Softness was one of the key attributes we were aiming for when developing Yarn Stories and yet it is such a difficult word to define. Does everyone know what softer than a baby’s bottom feels like; what is soft as a peach? Is softness like colour – experienced slightly differently by each and everyone of us?
The dictionary gives us two definitions that go to the heart of what we are trying to achieve:
1. Being relatively deficient in hardness.
2. Smooth and agreeable to the touch; not rough or coarse:
The basis of our yarns so far is a fine Merino. The fibre we use comes from Australia. It has a very fine crimp (which refers to the waviness of the fibre and adds to its softness). Although Merino fibre is amongst the softest of the wool fibres, not all Merino fleece is suitable for yarn and yet all Merino sheep produce Merino wool. So we ensure that we buy the finest we can. Our Spinning Guru Mick, explains what he looks for;
“When I think about a soft fibre I consider the handle, gentleness and the warmth. When we were deciding on the composition, wool was the first choice for softness and general all round fantastic performance. After looking at a number of wool types we settled on a fine Merino because of the superior qualities of the fibre.”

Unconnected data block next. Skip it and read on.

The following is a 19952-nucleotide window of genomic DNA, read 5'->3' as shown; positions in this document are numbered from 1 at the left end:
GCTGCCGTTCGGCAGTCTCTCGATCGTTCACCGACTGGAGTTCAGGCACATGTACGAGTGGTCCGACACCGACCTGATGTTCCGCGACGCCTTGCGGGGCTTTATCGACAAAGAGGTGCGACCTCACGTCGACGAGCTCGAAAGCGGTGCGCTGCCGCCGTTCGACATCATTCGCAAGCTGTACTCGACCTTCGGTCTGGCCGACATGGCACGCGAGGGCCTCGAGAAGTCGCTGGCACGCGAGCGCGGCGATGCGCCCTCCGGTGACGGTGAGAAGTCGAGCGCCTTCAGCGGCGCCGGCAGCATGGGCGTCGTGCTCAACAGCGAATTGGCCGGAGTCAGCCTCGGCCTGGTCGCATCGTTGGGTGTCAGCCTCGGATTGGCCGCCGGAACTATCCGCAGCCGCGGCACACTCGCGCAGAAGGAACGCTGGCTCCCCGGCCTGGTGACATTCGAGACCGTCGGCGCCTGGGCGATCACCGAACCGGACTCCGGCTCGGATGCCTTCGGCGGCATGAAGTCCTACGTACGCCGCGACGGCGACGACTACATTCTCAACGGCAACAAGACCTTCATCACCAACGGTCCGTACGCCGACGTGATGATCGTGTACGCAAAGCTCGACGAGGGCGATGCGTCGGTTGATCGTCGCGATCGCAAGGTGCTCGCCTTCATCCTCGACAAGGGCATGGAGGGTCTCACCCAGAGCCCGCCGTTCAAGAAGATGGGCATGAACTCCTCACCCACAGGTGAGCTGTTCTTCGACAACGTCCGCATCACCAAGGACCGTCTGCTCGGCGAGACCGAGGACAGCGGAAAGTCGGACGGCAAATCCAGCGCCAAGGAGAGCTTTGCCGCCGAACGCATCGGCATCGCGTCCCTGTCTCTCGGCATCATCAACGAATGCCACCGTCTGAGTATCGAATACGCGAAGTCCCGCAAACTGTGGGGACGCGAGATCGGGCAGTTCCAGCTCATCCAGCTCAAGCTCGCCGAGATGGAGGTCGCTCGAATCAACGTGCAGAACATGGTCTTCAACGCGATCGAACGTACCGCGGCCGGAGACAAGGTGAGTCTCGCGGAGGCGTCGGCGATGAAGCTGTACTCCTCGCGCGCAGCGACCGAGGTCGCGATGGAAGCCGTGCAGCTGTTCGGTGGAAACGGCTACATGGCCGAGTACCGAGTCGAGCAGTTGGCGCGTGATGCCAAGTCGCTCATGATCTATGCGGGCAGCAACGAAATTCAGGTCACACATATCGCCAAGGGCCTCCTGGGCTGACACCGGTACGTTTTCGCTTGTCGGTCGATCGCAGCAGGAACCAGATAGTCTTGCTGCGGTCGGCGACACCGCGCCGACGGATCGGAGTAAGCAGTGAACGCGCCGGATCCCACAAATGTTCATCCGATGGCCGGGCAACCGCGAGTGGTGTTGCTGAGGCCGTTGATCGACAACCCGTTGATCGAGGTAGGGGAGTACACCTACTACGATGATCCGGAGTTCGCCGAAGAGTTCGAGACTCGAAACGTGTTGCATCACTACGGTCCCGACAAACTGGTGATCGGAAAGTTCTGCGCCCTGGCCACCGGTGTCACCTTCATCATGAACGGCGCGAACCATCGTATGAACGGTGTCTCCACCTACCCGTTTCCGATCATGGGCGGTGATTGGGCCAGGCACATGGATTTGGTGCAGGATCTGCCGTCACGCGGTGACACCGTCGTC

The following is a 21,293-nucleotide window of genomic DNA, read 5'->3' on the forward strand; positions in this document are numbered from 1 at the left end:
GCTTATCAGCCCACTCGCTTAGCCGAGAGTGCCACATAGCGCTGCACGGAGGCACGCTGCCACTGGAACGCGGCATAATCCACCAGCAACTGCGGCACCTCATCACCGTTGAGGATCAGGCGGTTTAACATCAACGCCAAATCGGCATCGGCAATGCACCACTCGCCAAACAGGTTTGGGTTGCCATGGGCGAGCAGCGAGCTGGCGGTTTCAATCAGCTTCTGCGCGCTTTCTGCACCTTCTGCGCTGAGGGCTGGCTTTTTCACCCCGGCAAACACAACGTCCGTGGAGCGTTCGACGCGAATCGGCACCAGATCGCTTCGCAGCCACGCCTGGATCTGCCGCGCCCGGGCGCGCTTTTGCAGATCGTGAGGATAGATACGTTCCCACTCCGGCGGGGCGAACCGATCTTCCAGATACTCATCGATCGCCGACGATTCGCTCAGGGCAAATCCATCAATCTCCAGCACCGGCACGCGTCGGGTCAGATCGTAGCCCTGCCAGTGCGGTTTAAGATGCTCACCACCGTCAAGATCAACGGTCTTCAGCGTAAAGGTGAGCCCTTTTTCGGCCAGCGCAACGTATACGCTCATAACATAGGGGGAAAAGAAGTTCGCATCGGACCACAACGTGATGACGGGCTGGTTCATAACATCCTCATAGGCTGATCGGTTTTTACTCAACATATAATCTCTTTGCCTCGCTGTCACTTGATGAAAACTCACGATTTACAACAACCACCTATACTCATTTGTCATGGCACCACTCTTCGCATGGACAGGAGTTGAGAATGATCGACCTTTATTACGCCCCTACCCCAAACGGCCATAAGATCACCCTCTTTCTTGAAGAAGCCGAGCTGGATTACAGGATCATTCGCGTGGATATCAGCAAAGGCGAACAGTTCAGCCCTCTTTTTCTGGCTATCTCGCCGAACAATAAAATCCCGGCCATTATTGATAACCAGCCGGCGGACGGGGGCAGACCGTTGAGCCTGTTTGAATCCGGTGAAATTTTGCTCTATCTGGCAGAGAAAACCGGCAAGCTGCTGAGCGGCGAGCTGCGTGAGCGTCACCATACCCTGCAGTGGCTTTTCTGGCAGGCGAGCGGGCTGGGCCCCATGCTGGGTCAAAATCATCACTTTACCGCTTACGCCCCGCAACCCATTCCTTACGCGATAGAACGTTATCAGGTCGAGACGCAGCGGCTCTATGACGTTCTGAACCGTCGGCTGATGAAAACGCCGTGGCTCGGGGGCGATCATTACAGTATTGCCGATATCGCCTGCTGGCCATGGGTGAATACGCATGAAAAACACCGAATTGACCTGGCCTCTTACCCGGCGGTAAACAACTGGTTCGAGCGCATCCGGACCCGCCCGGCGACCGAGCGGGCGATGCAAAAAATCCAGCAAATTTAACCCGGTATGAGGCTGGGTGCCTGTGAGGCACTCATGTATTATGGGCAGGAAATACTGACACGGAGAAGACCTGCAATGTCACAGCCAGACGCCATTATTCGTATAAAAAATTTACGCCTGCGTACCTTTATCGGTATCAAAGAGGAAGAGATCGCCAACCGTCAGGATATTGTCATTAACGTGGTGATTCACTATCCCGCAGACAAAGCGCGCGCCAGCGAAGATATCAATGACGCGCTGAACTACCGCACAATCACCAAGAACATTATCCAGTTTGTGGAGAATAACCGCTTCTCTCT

A fine Merino is probably the first clip from a sheep after the lambswool has been shorn, which means it is the finest fleece that the animal will produce as an adult. Standard Merino has a micron count (fibre thickness) of between 25 microns at its thickest to 20.5 microns at the finer end. Fine Merino starts at 20.5 microns, but ours is even finer than that! Mick keeps it a closely guarded secret exactly how fine the fibre is because it is rare and hard to come by. It’s part of the Yarn Stories secret recipe.
“I also look for an Australian fleece” he says. “The environment the animals live in, with the sun on their backs and very little rain, benefits the fleece and gives us a brighter fibre that takes colour much better.”
To further enhance the softness of Yarn Stories yarns we also have the fibre treated so that it is machine washable. Knitters are often not sure what this exactly means. Some think it adds a coating to the yarn making it a bit squeakier but the process we use actually means that something is taken away. A wool fibre has scales all down the shaft. If you wash untreated wool in a machine these scales lift and interlock with the next door fibre to create a tangle. This is felting and precisely what you don’t want when you have spent hours knitting something precious. The treatment we use removes many of these scales so there is less chance of felting. It also makes the yarn even softer but there is a down side. You have to have a huge amount of technical know-how to produce a great yarn from what is now a very slippery fibre. Mick and his team have more than 40 years’ experience buying fibre and our spinning team have skills that have been handed down for generations, which is why our yarn is so fantastic.
Yarn Stories produces amazingly soft yarn that will be a pleasure to work with and will carry on looking and feeling great for many years to come. That’s something we are really proud of. Thanks, Mick.